This report comprises translations of three papers by Max Margules on atmospheric oscillations, namely "Luftbewegungen in einer rotierenden Spharoidschale bei zonaler Druckverteilung," Sitz.-Ber. kaiserl. Akad. Wissensch. Wien, Math.-Nat. C1., Abt. IIa, vol. 101, 597-626; 1892. "Luftbewegungen in einer rotierenden Spharoidschale (II. Theil), Ibid., vol. 102, 11-56, 1893 (Mit 6 Tafeln). "Luftbewegungen in einer rotierenden Spharoidschale (III. Theil)," Ibid., vol. 102, 1369-1421; 1893 (Mit 2 Tafeln). An English translation of Margules' somewhat earlier paper, "Uber die Schwingungen periodisch erwarmter Luft," Ibid., vol. 99, 205-227; 1890, which also deals with large-scale atmospheric oscillations, especially with the diurnal and semidiurnal barometric variations, has been given in "The Mechanics of the Earth's Atmosphere" by Cleveland Abbe (Smithsonian Miscell. Coll. no. 843, 1893).
Airborne Condensation Nucleus Counter User's Guide
Airborne Condensation Nucleus Counter User's Guide
This report describes the basic operating principles of the TSI Inc. Model 3760 condensation nucleus counter, the modifications necessary for high altitude, reduced pressure operation, and data reduction procedures. It is intended both as a technical guide for RAF staff and as an aid to users in understanding and interpreting the acquired data.
Aircraft and Instrumentation in Atmospheric Research
Aircraft and Instrumentation in Atmospheric Research
This catalog provides convenient and reasonably comprehensive information on aircraft and associated instrumentation used for atmospheric research in the United States. The catalog covers university, private, U.S. Government, and other aircraft and instrumentation facilities.
Airflow and Hail Growth in Supercell Storms and Some Implications for Hail Suppression
Airflow and Hail Growth in Supercell Storms and Some Implications for Hail Suppression
This paper presents evidence that the competing embryo concept is not valid for what we have termed the archetypal supercell. Multiple radar and aircraft observations of a damaging supercell hailstorm in northeastern Colorado are synthesized to show that the airflow and hail growth conformed in many respects to earlier models derived by the lead author. Some features that before had to be inferred indirectly are now substantiated and elaborated upon by direct observation. As a result of increased confidence in certain aspects of the model, implications can be made regarding the feasibility of suppressing hail by different means.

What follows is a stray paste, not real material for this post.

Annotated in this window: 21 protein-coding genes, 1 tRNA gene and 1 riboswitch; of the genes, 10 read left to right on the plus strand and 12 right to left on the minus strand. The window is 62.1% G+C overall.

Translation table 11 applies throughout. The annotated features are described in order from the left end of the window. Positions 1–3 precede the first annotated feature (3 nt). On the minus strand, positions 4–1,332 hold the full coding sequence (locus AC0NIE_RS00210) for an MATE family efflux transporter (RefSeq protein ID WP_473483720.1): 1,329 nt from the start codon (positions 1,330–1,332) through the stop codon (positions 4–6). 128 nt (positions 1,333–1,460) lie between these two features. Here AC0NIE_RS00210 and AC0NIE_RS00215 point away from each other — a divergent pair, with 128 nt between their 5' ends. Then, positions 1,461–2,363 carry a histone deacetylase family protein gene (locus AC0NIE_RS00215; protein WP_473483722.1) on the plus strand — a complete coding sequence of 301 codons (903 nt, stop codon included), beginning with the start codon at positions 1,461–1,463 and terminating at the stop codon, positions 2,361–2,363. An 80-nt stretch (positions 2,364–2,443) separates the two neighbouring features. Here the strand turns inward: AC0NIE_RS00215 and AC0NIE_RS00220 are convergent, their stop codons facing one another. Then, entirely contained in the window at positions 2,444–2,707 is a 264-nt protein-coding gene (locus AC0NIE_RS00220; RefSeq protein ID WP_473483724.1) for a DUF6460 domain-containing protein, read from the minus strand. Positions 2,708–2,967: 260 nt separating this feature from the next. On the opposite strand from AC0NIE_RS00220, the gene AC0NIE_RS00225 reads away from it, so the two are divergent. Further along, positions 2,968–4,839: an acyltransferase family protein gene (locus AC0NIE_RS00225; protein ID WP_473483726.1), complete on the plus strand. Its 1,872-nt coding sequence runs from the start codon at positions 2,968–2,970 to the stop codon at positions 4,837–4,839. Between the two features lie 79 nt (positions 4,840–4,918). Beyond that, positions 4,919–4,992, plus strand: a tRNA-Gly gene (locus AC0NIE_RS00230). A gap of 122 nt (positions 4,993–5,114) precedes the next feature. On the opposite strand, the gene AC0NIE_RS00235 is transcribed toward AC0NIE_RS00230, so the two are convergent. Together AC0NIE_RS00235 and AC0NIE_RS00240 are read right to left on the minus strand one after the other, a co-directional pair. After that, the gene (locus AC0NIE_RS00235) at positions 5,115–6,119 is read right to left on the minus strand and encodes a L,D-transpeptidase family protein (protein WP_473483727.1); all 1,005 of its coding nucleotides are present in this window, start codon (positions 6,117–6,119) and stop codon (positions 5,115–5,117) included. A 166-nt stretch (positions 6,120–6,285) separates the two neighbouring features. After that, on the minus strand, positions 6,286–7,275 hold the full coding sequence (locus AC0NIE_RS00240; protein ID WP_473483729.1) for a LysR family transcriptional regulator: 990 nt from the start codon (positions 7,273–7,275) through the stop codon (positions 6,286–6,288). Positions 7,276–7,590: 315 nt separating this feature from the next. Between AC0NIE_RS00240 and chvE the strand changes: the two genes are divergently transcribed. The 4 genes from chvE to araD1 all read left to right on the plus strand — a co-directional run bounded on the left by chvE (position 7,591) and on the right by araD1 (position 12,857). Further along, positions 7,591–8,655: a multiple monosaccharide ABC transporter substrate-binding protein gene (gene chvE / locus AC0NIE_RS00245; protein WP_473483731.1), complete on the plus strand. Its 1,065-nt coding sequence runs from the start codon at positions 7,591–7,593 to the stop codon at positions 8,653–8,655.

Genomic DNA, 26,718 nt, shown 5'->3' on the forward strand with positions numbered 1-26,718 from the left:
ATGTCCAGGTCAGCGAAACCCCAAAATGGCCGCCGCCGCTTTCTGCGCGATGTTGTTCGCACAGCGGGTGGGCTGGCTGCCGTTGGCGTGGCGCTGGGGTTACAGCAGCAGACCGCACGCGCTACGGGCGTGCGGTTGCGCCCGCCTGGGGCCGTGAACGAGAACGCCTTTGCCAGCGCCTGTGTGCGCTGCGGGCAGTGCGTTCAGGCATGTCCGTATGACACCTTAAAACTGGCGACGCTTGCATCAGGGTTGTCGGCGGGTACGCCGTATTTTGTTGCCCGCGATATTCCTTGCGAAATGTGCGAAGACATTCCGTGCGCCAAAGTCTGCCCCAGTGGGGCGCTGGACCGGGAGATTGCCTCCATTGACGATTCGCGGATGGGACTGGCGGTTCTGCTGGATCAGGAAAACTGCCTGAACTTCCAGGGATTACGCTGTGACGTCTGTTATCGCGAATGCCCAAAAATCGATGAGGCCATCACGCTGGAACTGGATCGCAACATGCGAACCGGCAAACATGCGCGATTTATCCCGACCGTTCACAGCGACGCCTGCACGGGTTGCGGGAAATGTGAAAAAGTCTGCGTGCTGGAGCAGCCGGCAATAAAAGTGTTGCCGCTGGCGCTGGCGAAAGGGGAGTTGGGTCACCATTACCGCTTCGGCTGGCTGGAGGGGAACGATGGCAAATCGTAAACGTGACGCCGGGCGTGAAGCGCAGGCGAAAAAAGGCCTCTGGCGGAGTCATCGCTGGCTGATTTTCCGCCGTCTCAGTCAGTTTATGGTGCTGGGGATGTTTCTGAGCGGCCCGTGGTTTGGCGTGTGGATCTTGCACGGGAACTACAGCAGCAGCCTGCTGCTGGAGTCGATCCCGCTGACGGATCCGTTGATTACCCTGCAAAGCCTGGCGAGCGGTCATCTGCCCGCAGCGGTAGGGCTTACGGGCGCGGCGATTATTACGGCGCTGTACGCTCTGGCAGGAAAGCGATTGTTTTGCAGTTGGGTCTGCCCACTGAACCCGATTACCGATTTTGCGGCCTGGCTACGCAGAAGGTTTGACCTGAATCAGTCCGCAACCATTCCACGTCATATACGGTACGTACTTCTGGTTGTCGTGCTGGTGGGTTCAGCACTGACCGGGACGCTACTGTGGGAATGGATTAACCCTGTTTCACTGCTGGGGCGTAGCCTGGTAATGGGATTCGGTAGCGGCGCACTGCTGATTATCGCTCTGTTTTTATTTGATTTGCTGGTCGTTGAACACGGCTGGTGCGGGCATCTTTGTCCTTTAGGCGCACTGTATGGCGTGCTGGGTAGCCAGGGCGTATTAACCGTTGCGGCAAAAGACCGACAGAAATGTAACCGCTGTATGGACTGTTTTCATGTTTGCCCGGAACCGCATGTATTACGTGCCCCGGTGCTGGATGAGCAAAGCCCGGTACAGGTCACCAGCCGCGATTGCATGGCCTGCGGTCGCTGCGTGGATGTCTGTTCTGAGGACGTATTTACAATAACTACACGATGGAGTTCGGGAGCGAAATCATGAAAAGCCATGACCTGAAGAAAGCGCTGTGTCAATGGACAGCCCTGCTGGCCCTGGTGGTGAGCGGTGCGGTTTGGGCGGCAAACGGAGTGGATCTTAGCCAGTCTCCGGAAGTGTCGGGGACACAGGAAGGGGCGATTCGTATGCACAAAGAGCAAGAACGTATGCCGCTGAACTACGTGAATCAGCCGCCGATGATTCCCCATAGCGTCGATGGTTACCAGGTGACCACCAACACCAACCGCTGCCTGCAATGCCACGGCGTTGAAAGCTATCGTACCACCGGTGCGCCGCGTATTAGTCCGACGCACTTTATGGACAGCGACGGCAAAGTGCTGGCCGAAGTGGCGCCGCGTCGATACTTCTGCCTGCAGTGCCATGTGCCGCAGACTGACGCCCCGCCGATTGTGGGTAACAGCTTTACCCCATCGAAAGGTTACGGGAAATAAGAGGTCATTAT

An Airplane-Mounted System for Sensing and Recording Radio Noise in Clouds
An Airplane-Mounted System for Sensing and Recording Radio Noise in Clouds
This document reports an instrumental development which solved certain problems in field research for NCAR staff scientists concerning the detection of electrification in clouds. The instrumentation and procedures described in this report were designed to detect and record radio noise from clouds during a field study in Key West, Florida, in the summer of 1964.
An Atlas of Variations in the Solar Constant Caused by Sunspot Blocking and Facular Emissions From 1874 to 1981
An Atlas of Variations in the Solar Constant Caused by Sunspot Blocking and Facular Emissions From 1874 to 1981
The purpose of this atlas is to present such a reconstruction for a period of slightly more than a century, for the use of atmospheric and solar physicists for whom a reconstruction may be of value. As stressed in later sections of this report, the atlas reconstructs only the short-term variations in S that have now been demonstrated to follow from day-to-day changes in surface solar activity. Moreover the reconstruction is based on the physically-improbable approximation of an infinite storage time within the sun: i.e., that the solar radiant flux blocked by sunspots is never released. As we point out in Section 3 and Appendix 3, however, the best observations now available fit this assumption rather well, suggesting that the storage time within the sun must be of the time scale of months or more. In time, after longer and better measurements of S from space have been accumulated the real storage time for blocked solar flux may be better defined. It is also possible that other, longer-term drifts or modulations in S., due perhaps to other solar mechanisms, will be established. In the interim, however, an atlas of the sort given here represents the best approximations that can now be given.